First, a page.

About Us

The Island Way

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Our host culture provides insights into practices and beliefs that have allowed people to live and thrive in island communities. In their relationship to the land, to one another, and to the surrounding world, island people see life differently.

Island people understand limits. Walk in any direction and you will soon come to the ocean … 2,500 miles away from the next habitable shoreline. Those limits are a part of our awareness.

Island people understand the need for tolerance and civility. The “idiot” you deal with today may be your relative or neighbor tomorrow.  We practice restraint because we live closely together and understand the role of forgiveness in everyday life.

Island people understand the need to preserve resources.  We envision ourselves as stewards of this land and recognize that we must preserve it for future generations. For many, that long view is combined with a legacy of commitment passed on by our ancestors.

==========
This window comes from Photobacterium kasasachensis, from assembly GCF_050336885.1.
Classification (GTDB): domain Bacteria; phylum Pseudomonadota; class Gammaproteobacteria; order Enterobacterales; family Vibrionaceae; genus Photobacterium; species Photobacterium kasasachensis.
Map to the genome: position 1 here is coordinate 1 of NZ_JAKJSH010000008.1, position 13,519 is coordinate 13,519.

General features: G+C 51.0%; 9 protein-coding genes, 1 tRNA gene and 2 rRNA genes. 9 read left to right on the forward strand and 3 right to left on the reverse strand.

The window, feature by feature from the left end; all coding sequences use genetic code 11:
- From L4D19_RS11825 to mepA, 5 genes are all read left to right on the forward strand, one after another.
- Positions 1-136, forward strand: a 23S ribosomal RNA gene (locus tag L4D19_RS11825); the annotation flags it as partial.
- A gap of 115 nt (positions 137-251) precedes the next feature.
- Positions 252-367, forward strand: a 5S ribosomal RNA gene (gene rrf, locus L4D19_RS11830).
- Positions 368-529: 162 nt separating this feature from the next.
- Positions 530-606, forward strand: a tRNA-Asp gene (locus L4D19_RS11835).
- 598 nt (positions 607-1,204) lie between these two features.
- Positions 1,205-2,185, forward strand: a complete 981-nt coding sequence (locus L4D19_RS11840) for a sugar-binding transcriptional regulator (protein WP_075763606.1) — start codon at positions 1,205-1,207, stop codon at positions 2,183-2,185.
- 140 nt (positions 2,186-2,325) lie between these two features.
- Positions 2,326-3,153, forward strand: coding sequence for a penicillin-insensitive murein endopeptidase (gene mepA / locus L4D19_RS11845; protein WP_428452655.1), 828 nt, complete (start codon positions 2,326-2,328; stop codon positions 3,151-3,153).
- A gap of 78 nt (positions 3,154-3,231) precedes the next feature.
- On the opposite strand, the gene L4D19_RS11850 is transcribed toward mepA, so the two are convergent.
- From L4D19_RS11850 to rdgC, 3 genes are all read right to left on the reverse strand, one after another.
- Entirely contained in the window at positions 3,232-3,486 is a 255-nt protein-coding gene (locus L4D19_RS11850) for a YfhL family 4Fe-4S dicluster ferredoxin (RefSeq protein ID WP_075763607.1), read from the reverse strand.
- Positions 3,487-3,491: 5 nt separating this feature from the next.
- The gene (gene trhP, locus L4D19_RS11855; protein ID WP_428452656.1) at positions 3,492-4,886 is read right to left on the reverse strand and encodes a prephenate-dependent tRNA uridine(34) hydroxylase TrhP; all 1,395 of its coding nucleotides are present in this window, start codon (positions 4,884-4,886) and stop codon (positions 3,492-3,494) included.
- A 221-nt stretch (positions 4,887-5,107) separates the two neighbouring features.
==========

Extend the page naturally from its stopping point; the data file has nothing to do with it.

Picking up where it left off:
Island people understand the value of collective action. The capacity to work together in common cause has proven to be a key strength of ours.

Island people understand the value of spending time with others. The time spent listening to one other — appreciating each other’s stories and authentically understanding where someone “comes from” — is a fundamental extension of mutual respect and core to our ability to live with and enjoy one another.

Island people understand that culture matters. We gain precious gifts not just from our own culture but also from the culture of others. We also are enriched by their combinations.

Island people place a high value on humility, especially in our leaders. Recognizing the power of each of us and of all of us together, we view the role of a leader as guiding something greater than oneself.

Island people understand the value of sharing. The act of giving without the expectation of reciprocity enriches us in ways we can’t (and need not) foresee.

As we work to make our conversations more productive, we are mindful of our grounding as island people and grateful for the lessons of those who came before us.

Related Links

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    Where once people in our island communities gathered to discuss, deliberate, and solve tough issues, we seem to have forgotten how to work together.

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